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Arizona's Washington emerging as one of NFL's best

Arizona's Washington emerging as one of NFL's best

TEMPE, Ariz. (AP) While the team around him has stumbled through five straight losses, Arizona inside linebacker Daryl Washington is emerging in his third season as one of the best defensive players in the NFL.

The former TCU star slipped to the second round of the 2010 draft because of concerns he wasn't big enough to play the position.

``Obviously,'' he said, ``I think I've proved them wrong.''

Washington has eight sacks, 72 unassisted (out of 79 total) tackles, nine tackles for loss and two forced fumbles.

And he still has seven games to go.

``I look at the way he plays,'' coach Ken Whisenhunt said, ``the speed, how he can avoid guys, the big sudden change plays that he makes, and it's very impressive.'

The Cardinals are looking awfully smart for locking the fleet 26-year-old up with a big contract before this season began. That six-year, $32.5 million deal - including a $2.5 million signing bonus and $10 million in other bonuses over the life of the deal, could be a bargain. He's making $2.5 million this year.

Cardinals safety Kerry Rhodes has watched Washington's fast-track maturing through the usual troubles of a rookie season, to considerable growth in 2011 - to this year.

``This year he's just a different animal,'' Rhodes said. ``He knows everything. He's such a smart guy. He's very instinctive and he can make all the plays on the field. He could play safety. I think he understands football now. He's not just an athlete running around - which he's very good at - but he understands football now.''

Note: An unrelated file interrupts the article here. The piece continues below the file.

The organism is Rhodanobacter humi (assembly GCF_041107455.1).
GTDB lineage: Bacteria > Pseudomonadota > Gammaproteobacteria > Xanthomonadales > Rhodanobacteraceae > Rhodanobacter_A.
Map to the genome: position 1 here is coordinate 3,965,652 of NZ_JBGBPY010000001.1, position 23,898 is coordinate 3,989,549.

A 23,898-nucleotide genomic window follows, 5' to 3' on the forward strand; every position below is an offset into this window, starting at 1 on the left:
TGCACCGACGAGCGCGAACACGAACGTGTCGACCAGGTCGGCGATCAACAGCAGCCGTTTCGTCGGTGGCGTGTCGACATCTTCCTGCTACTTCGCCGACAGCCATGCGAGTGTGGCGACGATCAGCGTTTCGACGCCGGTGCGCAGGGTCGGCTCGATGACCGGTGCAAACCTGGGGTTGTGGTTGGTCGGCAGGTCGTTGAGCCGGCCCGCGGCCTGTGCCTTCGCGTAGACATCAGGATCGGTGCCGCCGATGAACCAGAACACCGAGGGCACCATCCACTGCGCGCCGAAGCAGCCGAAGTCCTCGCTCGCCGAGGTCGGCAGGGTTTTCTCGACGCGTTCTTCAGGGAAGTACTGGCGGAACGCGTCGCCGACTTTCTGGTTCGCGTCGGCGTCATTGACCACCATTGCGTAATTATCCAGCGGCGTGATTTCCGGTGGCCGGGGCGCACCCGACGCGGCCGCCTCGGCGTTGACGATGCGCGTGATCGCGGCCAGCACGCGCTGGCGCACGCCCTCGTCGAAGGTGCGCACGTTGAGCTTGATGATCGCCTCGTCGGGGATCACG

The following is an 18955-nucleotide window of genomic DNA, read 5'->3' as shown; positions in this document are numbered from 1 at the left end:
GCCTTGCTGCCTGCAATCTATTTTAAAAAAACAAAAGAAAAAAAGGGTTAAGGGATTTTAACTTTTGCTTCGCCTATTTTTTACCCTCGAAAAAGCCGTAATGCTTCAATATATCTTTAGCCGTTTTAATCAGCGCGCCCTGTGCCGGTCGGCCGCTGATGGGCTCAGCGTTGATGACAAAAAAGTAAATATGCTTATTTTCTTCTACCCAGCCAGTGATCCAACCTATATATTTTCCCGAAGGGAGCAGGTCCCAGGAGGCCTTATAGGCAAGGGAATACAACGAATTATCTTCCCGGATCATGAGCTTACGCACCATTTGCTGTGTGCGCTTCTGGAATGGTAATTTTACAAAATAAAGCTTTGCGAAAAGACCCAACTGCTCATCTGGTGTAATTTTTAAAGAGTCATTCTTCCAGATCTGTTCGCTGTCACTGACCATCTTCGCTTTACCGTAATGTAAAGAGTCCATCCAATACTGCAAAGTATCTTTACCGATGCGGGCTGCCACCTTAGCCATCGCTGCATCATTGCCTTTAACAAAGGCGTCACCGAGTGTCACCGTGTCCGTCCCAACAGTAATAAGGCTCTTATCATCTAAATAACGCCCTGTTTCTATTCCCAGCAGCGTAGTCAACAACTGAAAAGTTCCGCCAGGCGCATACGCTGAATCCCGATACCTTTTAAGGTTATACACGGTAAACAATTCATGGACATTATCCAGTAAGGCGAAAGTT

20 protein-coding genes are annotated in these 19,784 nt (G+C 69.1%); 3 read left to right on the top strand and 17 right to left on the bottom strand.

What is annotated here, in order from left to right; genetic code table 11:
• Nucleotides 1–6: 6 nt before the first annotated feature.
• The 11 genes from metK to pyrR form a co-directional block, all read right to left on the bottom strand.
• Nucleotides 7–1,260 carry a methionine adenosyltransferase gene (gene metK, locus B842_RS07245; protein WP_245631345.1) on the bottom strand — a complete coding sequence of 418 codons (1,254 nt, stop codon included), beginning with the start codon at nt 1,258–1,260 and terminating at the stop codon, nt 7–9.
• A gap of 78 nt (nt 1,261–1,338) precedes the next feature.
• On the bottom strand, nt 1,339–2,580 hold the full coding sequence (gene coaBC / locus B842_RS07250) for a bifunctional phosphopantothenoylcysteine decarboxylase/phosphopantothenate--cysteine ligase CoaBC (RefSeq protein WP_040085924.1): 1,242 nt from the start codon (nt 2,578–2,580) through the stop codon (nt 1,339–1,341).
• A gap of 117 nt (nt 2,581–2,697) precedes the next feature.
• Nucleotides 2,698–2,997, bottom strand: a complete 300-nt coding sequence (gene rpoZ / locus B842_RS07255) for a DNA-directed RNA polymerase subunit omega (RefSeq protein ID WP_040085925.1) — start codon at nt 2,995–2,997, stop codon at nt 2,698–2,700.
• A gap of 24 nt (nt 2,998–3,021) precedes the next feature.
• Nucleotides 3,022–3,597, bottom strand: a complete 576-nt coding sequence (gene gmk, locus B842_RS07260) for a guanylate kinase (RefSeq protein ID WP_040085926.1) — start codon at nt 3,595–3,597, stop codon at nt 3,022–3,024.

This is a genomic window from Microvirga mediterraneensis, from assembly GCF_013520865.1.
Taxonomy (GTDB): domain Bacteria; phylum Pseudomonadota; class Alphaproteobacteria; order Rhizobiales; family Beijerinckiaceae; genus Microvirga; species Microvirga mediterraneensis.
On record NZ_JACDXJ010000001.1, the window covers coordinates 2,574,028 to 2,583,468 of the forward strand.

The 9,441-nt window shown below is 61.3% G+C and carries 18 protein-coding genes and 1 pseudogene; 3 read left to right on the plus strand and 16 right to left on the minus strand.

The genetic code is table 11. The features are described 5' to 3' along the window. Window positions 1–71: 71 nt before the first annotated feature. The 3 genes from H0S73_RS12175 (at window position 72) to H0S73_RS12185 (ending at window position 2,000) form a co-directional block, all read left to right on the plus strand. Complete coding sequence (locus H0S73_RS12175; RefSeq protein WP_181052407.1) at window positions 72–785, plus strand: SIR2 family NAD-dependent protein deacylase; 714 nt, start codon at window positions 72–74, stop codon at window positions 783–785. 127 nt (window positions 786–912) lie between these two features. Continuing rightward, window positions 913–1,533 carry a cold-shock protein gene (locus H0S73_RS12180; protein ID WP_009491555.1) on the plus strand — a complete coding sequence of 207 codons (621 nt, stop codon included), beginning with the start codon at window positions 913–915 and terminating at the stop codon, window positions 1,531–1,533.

Washington, 6-foot-2 and 230 pounds, said he's heard the ``too small'' talk for years.

``That's always been motivating - to prove you wrong and continue to prove you wrong. People ask me all the time `What position do you play?' and I tell them what position I play and they kind of laugh and say `You don't play that position.' So it's more motivation than anything, just to continue to prove them wrong each and every game, each and every day.''

In 2010, the Cardinals traded up in the second round to get Washington, the 47th player chosen overall. Size was not a concern to the Cardinals, Whisenhunt said.

Washington's skills fit perfectly into Arizona's 3-4 defensive scheme, where players up front occupy the offense, freeing the inside linebacker to make the big plays.

``It's the coaching staff and the players around me that allow me to do what I do on the field,'' he said after the team practiced on Thursday. ``Without those guys, I wouldn't be in this situation getting all the excitement. So I really need to credit the whole defense and (defensive coordinator) coach Ray Horton.''

Whisenhunt isn't sure that other teams will sacrifice size for speed at inside linebacker, but it certainly works for the Cardinals.